Southern Man

Thursday, July 06, 2006

In Hot Water

My schedule allowed for a lengthy break today, so my mother and I had arranged to meet for lunch at one of our favorite local diners. Much to my surprise and delight, my teenage daughter was with her (I do not get to see my children nearly enough) and the three of us had a lovely meal together.

Afterwards, we all decided to head over to my place to kill some time before their next errand and my return to work. Mom hadn't yet been to my new place, so I gave her the nickel tour while my daughter jumped on the trampoline (a gift for her birthday a few weeks ago) in the back yard. After a bit, it was time for all of us to get back on the road, but as we were just about to walk out the door it sounded like the washing machine turned on by itself. At least, that's what it sounded like; you know, the sound of water pouring into the drum that you hear when you start the wash cycle.

Now, I generally prefer for my major appliances to wait for some sort of manual input before doing their job, so I went over to the laundry room to investigate. However, when I opened the door I was greeted by a huge cloud of steam! No, my washer had not developed a mind of its own - the hot-water hose had split. Scalding hot water and steam were spraying everywhere and the water on the floor was already half an inch deep.

I tried to reach the spigot behind the washing machine to shut off the water. Unfortunately, the spray from the split hose was directly between me and my objective. Did I mention that the water was scalding hot? Yes, I believe that I did. Fortunately, there were a couple of bath towels in the dryer. I grabbed one, wrapped my arm, and managed to get the spigot closed.

Note to self: when there are two water spigots, the hot is on the left side. Shutting off the cold water had little effect and by now my laundry room was doing a pretty good impression of a Turkish bath. I grabbed another towel, re-wrapped my arm, and went for the correct spigot. This was a mistake; it was way too hot to touch and I had to beat a hasty retreat. I grabbed a t-shirt from the dryer, wrapped it around my hand, and once again forced my aching arm through the Spraying Curtain of Scalding Hot Agony. Thankfully, the third time was the charm.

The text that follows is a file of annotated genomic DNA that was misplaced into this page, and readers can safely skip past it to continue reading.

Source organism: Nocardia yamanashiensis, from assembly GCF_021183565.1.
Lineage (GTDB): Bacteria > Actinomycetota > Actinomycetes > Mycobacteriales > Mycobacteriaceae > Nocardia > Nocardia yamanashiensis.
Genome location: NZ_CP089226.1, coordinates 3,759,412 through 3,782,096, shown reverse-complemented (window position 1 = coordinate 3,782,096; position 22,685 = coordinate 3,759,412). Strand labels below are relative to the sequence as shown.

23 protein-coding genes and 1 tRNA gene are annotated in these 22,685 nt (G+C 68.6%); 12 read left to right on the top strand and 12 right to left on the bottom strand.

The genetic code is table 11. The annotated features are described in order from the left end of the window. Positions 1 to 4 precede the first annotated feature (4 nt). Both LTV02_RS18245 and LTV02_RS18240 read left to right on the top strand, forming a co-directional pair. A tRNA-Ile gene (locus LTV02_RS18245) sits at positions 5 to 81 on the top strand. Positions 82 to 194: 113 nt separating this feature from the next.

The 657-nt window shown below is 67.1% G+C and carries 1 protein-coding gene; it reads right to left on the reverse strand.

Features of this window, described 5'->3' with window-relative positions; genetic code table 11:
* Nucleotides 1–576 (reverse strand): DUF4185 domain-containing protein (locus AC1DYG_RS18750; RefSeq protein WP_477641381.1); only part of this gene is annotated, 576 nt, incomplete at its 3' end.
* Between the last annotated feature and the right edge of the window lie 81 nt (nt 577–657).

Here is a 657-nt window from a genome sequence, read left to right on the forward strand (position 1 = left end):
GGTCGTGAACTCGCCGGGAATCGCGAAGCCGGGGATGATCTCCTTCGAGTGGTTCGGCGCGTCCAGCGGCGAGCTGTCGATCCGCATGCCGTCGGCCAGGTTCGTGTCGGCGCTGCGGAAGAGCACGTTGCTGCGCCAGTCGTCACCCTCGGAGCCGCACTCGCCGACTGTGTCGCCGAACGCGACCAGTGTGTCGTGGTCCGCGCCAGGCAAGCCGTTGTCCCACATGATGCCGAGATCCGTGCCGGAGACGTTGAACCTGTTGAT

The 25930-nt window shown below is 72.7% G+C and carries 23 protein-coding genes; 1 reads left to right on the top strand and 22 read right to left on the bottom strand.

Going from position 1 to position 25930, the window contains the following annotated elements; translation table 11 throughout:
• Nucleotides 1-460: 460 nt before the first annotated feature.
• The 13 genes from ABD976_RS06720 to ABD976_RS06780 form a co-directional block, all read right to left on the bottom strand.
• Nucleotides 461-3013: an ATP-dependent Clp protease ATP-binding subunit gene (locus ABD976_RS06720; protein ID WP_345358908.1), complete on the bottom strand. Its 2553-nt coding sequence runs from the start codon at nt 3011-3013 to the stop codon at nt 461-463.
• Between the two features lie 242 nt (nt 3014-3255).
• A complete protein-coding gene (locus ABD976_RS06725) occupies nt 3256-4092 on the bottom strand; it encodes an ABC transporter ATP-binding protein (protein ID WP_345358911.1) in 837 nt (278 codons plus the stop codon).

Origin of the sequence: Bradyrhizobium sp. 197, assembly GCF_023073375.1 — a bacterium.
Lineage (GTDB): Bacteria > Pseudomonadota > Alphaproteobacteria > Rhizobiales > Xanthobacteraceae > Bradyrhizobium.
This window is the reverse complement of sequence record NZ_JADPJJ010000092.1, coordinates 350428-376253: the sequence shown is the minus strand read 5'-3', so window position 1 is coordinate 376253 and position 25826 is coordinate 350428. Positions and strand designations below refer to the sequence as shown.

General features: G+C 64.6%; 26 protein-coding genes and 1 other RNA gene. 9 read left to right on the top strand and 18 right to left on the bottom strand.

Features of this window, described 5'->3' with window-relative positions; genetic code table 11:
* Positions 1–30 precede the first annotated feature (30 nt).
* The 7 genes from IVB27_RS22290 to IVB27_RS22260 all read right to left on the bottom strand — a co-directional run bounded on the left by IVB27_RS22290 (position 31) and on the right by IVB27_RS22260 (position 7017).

By now my forearm was beet red and hurt like hell. My mother (a retired RN) made me hold it under cold water for a while "so it won't blister as much." Thanks, mom. She and my daughter left the house, which left me free to curse and scream for a while (just kidding, mom) and then mop up as much of the water as I could. By then I was half an hour behind schedule so I had to leave most of the mess behind and get back to work. Now, work is done, I'm updating my blog, and I'll pick up a new hose on the way home this evening.

There's a lesson to be learned here: when you go to the hardware store to buy washer hoses and are shocked at the price, don't call your dad and ask him to dig up some old ones from the back of his barn - just pay the money and buy the new hoses. Trust me on this one.

Today's adventure has also caused me to reflect on luck, both good and bad. I frequently have "good" bad luck - that is, I've noticed that unlucky things happen around me in such a way that the damage is minimal and I'm able to deal with the situation with relative ease. So my hot-water hose split without warning - that's bad luck. What are the chances that it would happen when I'm standing ten feet away instead of sitting at a desk ten miles away? I'm never home in the middle of the afternoon - but I was today. That's "good" bad luck, and I seem get a lot of it. Not every time, mind you, but more often than one would expect. It almost makes me think that Someone is watching over me.

May all of your bad luck be good and your good luck be great - and trust that Someone is always watching over you.


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